12. Spend some time in the condiment aisle. With the following basic ingredients you have the underpinnings for wonderful sauces, low-fat marinades, and low-salt flavorings. These delightful flavorings enable you to stay away from the less-healthy condiment items, such as mayonnaise, butter, stick margarine, creamy salad dressings, and so on: flavored ketchups and barbecue sauces (look for sugar-free varieties), horseradish, mustards, flavored vinegars, extra-virgin olive oil, jarred bruschetta and pesto sauces (luscious spooned atop salmon and baked), capers, jarred olives, sun-dried tomatoes, jarred spaghetti sauce, anchovies, roasted red peppers, Worcestershire sauce, chili sauce, hot pepper sauce, soy sauce, sesame oil, walnut oil, teriyaki sauce, jarred salsas, and various kinds of marmalades.
13. Try some of the new whole grain alternatives. Today you can find wonderful whole grain pastas and couscous, instant brown rice that cooks up in 10 minutes instead of the old 50, even whole grain crackers. Hodgson Mills makes a delicious whole wheat pasta with flaxseeds. It really tastes great, and you can scarcely do any better when it comes to nutrition. While you’re at it, pick up a bag of whole wheat flour to replace the white stuff in your canister.
14. Choose prepared foods with short ingredient lists. We don’t expect you to cut out prepared foods entirely. Just remember: The shorter the ingredient list, the healthier the food usually is. Of course, if the ingredients are sugar and butter, put the item back on the shelf.
15. Reject foods and drinks made with corn syrup. Corn syrup is a calorie-dense, nutritionally empty sweetener perhaps even worse than refined sugar. A shocking number of foods and drinks are thick with it, including such apparently healthy foods as fruit juices, premade spaghetti sauces, and even bread. Some experts argue that corn syrup is one of the main causes of America’s obesity problem. If a food has corn syrup in its first four ingredients, then it lacks the wholesomeness and healthiness you want.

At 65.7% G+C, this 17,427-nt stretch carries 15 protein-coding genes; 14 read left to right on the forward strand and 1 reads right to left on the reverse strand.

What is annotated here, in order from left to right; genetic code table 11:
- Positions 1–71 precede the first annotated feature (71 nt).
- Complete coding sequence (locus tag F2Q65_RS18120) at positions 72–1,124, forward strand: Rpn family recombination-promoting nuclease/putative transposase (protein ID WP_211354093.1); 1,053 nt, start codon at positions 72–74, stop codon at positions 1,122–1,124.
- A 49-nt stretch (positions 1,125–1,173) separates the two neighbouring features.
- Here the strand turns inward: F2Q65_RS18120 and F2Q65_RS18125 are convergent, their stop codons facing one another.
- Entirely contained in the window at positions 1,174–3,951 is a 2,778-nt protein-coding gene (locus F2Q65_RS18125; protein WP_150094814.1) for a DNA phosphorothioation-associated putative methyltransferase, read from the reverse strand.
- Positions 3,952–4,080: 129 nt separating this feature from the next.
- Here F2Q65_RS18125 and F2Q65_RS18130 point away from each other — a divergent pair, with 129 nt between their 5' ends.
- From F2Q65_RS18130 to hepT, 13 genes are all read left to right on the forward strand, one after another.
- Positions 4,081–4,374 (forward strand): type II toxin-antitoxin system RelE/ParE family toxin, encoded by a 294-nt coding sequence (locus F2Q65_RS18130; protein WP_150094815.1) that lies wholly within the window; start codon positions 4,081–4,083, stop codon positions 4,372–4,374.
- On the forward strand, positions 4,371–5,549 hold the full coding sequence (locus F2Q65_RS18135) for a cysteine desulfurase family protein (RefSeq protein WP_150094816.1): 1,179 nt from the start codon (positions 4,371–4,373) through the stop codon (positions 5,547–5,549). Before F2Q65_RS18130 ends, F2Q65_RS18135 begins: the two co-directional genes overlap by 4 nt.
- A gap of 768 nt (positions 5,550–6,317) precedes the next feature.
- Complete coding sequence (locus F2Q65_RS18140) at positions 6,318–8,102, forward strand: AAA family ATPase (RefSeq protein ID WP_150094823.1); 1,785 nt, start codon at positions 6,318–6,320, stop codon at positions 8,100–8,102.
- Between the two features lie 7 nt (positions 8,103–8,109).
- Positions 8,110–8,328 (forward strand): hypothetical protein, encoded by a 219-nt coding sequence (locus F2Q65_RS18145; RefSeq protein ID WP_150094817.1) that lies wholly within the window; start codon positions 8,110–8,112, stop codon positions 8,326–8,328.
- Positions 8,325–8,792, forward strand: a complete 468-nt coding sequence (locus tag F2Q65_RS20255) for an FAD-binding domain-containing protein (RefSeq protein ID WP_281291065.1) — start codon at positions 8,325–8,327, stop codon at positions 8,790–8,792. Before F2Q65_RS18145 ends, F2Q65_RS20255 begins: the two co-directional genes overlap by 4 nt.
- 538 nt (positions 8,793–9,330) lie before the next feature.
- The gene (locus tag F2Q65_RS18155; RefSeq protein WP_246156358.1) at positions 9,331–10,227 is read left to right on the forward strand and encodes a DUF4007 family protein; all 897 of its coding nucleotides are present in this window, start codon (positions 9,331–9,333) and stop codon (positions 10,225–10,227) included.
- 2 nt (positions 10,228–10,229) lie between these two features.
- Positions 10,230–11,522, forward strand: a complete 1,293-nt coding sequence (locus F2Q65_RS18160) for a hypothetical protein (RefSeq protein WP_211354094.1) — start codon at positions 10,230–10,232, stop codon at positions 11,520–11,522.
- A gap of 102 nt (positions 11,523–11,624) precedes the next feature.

16. Look for fiber. You want at least 1 to 2 grams of fiber for every 100 calories you consume.
17. If partially hydrogenated oil, or trans fats are listed on the label, step away from the box and nobody will get hurt.
18. Pick up a jar of dried shiitake mushrooms. They may look weird, but toss them in some hot water for half an hour and you have a meaty, healthy addition to soups, stews, and sauces, not to mention a unique filling for tarts and omelets. Plus, they keep forever.
19. Whenever you find yourself reaching for a package of ground meat, switch over to the poultry section instead and pick up ground turkey, ground chicken, or soy crumbles. Works just as well as ground beef for meatballs, meat loaf, or chili. This little substitution can cut more than 30 percent of the calories and at least half of the fat and saturated fat in a three-ounce serving, says Blake. When it’s smothered in a zesty tomato sauce or flavored with seasonings, you’ll never be able to tell the difference. If you’re feeling a little gun-shy about abandoning the beef, use half turkey and half lean beef, or half soy crumbles and half beef.
20. Choose strong cheeses. Instead of American, cheddar, or Swiss, pick up feta, fresh Parmigiano-Reggiano, or a soft goat cheese. These strongly flavored cheeses will satisfy your yen for cheese without damaging your waistline, says Blake. Learn more about the health benefits of cheese.